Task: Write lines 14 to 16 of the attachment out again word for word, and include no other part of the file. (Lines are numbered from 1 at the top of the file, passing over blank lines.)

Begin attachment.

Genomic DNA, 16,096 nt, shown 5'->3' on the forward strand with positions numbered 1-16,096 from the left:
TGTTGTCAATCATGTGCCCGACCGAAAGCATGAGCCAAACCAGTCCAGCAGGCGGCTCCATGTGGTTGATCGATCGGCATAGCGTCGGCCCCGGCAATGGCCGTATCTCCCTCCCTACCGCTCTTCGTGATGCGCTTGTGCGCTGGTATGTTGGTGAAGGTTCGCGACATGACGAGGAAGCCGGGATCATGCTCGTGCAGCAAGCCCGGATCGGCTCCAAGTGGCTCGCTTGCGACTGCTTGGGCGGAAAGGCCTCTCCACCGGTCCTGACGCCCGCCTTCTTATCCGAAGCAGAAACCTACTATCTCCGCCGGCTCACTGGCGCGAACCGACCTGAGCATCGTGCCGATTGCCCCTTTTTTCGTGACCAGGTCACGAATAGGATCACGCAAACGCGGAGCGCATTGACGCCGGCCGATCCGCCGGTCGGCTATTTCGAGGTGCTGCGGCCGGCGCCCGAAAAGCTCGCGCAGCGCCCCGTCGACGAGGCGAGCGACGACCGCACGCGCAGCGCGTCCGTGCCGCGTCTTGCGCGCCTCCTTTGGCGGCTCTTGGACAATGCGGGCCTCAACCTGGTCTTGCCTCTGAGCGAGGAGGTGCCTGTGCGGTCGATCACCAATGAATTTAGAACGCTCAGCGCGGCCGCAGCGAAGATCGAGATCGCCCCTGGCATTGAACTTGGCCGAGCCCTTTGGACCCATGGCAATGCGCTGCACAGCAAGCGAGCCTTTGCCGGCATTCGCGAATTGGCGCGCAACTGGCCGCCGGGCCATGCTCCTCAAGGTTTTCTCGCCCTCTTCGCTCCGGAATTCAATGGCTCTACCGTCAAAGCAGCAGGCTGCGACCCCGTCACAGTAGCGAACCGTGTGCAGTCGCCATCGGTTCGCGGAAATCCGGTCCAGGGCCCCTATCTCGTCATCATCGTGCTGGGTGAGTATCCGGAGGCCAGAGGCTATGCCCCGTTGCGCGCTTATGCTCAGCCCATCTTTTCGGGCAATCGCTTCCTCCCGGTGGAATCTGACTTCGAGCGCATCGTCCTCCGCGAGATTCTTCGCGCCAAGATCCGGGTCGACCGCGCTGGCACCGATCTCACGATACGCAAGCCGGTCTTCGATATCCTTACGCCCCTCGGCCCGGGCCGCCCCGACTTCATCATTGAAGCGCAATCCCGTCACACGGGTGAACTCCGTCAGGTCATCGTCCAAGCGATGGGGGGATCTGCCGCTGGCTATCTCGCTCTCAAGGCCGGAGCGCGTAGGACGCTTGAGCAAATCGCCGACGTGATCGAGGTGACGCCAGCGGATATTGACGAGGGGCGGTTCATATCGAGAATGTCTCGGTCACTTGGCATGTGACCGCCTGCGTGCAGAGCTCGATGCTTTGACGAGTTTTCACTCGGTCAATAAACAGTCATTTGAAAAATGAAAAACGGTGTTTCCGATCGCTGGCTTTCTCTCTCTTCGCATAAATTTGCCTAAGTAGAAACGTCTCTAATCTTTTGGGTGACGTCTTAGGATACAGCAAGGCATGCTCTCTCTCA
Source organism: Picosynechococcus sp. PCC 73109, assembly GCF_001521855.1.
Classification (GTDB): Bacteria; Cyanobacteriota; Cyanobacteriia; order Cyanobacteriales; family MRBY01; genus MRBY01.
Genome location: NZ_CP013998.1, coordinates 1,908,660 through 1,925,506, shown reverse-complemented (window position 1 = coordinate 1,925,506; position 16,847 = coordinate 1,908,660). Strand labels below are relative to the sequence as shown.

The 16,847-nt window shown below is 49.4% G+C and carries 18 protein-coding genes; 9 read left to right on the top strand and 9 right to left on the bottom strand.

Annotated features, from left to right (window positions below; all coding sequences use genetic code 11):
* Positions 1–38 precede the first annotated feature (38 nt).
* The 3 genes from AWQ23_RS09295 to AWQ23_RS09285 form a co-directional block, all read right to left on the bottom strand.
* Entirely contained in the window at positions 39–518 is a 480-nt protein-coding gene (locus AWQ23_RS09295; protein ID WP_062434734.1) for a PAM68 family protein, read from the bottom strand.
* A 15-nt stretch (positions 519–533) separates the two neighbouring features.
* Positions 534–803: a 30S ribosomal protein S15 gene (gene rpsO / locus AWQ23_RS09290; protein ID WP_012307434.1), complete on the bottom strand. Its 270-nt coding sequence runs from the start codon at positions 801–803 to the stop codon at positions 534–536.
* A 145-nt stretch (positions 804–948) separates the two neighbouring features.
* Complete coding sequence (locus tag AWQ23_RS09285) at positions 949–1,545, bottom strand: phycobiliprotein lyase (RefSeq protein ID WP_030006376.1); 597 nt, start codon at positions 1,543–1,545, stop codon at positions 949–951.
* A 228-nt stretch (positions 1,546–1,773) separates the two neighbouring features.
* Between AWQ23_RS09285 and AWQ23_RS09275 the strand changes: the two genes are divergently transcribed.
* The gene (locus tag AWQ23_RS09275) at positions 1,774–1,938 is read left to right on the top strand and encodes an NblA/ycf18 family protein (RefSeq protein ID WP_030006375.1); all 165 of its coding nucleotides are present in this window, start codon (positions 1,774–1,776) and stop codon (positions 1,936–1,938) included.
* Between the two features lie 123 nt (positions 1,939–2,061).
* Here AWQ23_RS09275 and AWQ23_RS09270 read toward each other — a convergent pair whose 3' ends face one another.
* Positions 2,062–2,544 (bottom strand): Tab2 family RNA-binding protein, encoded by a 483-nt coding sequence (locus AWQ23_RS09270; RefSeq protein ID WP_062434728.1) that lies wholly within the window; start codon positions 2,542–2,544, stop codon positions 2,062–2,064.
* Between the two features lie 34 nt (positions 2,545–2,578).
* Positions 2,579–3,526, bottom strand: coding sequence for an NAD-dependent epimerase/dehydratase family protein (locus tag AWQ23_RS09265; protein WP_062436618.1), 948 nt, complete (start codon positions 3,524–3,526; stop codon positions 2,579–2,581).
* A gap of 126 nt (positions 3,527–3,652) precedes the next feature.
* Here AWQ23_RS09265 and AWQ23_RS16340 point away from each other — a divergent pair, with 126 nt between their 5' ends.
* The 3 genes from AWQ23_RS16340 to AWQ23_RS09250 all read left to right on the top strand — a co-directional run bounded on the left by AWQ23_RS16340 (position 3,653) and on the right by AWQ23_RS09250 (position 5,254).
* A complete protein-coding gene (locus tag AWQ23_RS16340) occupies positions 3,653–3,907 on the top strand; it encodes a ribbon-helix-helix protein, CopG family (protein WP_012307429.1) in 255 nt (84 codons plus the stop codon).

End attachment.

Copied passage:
* Complete coding sequence (locus tag AWQ23_RS09285) at positions 949–1,545, bottom strand: phycobiliprotein lyase (RefSeq protein ID WP_030006376.1); 597 nt, start codon at positions 1,543–1,545, stop codon at positions 949–951.
* A 228-nt stretch (positions 1,546–1,773) separates the two neighbouring features.
* Between AWQ23_RS09285 and AWQ23_RS09275 the strand changes: the two genes are divergently transcribed.